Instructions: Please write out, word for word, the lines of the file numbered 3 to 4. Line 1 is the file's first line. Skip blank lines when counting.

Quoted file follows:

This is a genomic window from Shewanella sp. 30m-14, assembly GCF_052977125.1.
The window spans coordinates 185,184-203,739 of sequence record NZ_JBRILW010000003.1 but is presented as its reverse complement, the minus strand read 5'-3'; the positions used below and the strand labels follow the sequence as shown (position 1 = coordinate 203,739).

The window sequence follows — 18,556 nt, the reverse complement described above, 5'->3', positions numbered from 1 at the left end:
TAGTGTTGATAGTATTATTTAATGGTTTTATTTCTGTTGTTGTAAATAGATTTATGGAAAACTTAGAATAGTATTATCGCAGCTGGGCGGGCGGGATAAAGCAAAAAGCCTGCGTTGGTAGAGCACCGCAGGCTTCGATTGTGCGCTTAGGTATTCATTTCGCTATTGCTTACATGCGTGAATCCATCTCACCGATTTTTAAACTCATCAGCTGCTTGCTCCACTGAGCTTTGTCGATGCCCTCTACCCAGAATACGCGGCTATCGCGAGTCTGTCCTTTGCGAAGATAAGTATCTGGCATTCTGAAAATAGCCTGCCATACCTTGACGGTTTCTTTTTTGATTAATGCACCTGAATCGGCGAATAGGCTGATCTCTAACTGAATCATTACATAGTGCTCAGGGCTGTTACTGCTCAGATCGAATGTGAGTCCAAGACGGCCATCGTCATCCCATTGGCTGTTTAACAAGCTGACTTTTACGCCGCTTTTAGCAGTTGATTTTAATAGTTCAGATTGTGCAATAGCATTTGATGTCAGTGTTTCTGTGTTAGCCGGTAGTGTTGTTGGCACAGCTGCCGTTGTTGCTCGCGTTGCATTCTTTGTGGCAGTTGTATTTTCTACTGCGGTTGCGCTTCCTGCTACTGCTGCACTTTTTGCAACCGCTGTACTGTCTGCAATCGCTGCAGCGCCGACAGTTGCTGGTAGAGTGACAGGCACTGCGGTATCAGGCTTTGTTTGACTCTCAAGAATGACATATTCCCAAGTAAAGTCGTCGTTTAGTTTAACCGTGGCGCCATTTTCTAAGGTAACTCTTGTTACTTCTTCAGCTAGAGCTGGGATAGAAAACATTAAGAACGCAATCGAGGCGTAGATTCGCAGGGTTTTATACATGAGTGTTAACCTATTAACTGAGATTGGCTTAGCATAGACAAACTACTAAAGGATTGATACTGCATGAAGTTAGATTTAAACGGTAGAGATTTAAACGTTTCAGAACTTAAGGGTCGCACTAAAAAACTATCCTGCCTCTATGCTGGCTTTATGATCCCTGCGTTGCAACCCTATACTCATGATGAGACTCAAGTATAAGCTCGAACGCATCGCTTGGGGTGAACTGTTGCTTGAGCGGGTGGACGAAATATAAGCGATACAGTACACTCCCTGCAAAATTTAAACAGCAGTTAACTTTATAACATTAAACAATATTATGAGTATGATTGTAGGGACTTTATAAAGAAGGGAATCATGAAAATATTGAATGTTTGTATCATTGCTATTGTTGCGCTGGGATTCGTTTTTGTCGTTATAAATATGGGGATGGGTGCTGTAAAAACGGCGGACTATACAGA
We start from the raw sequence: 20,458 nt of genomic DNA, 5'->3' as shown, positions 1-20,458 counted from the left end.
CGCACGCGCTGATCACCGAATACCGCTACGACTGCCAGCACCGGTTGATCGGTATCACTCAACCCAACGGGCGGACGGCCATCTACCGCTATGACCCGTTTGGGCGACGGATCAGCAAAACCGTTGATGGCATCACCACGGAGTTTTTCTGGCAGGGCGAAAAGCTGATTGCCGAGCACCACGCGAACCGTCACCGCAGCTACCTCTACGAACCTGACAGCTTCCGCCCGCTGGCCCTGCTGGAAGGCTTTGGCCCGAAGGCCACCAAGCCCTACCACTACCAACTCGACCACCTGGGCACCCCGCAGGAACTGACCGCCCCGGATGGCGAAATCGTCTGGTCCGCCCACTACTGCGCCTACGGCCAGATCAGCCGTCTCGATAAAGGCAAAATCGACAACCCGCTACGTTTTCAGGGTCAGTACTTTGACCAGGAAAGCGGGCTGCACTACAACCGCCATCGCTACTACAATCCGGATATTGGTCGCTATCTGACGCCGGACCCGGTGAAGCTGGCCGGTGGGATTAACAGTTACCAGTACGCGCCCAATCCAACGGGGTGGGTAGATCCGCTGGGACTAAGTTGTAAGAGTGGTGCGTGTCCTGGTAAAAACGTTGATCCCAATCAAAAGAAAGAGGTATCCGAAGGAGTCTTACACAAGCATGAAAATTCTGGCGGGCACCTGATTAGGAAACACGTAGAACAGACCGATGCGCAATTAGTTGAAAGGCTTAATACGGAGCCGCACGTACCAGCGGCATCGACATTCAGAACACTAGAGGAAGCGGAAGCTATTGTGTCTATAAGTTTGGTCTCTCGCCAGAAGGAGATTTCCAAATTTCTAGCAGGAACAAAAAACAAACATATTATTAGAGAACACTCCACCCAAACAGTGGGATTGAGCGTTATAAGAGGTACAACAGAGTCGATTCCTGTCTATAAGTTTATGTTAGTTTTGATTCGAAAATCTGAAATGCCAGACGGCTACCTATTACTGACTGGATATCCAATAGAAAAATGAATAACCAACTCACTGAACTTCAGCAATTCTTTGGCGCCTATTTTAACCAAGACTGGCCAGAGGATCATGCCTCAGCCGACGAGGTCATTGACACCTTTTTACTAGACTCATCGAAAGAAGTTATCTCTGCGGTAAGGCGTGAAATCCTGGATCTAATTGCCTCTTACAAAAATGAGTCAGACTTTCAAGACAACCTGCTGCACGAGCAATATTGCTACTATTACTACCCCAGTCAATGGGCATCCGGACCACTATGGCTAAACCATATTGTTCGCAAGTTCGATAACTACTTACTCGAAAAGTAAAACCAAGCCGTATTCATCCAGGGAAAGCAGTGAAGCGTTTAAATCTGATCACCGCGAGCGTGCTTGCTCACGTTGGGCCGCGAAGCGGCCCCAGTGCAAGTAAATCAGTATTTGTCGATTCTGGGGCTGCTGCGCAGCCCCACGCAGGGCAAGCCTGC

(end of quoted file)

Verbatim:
The window sequence follows — 18,556 nt, the reverse complement described above, 5'->3', positions numbered from 1 at the left end:
TAGTGTTGATAGTATTATTTAATGGTTTTATTTCTGTTGTTGTAAATAGATTTATGGAAAACTTAGAATAGTATTATCGCAGCTGGGCGGGCGGGATAAAGCAAAAAGCCTGCGTTGGTAGAGCACCGCAGGCTTCGATTGTGCGCTTAGGTATTCATTTCGCTATTGCTTACATGCGTGAATCCATCTCACCGATTTTTAAACTCATCAGCTGCTTGCTCCACTGAGCTTTGTCGATGCCCTCTACCCAGAATACGCGGCTATCGCGAGTCTGTCCTTTGCGAAGATAAGTATCTGGCATTCTGAAAATAGCCTGCCATACCTTGACGGTTTCTTTTTTGATTAATGCACCTGAATCGGCGAATAGGCTGATCTCTAACTGAATCATTACATAGTGCTCAGGGCTGTTACTGCTCAGATCGAATGTGAGTCCAAGACGGCCATCGTCATCCCATTGGCTGTTTAACAAGCTGACTTTTACGCCGCTTTTAGCAGTTGATTTTAATAGTTCAGATTGTGCAATAGCATTTGATGTCAGTGTTTCTGTGTTAGCCGGTAGTGTTGTTGGCACAGCTGCCGTTGTTGCTCGCGTTGCATTCTTTGTGGCAGTTGTATTTTCTACTGCGGTTGCGCTTCCTGCTACTGCTGCACTTTTTGCAACCGCTGTACTGTCTGCAATCGCTGCAGCGCCGACAGTTGCTGGTAGAGTGACAGGCACTGCGGTATCAGGCTTTGTTTGACTCTCAAGAATGACATATTCCCAAGTAAAGTCGTCGTTTAGTTTAACCGTGGCGCCATTTTCTAAGGTAACTCTTGTTACTTCTTCAGCTAGAGCTGGGATAGAAAACATTAAGAACGCAATCGAGGCGTAGATTCGCAGGGTTTTATACATGAGTGTTAACCTATTAACTGAGATTGGCTTAGCATAGACAAACTACTAAAGGATTGATACTGCATGAAGTTAGATTTAAACGGTAGAGATTTAAACGTTTCAGAACTTAAGGGTCGCACTAAAAAACTATCCTGCCTCTATGCTGGCTTTATGATCCCTGCGTTGCAACCCTATACTCATGATGAGACTCAAGTATAAGCTCGAACGCATCGCTTGGGGTGAACTGTTGCTTGAGCGGGTGGACGAAATATAAGCGATACAGTACACTCCCTGCAAAATTTAAACAGCAGTTAACTTTATAACATTAAACAATATTATGAGTATGATTGTAGGGACTTTATAAAGAAGGGAATCATGAAAATATTGAATGTTTGTATCATTGCTATTGTTGCGCTGGGATTCGTTTTTGTCGTTATAAATATGGGGATGGGTGCTGTAAAAACGGCGGACTATACAGA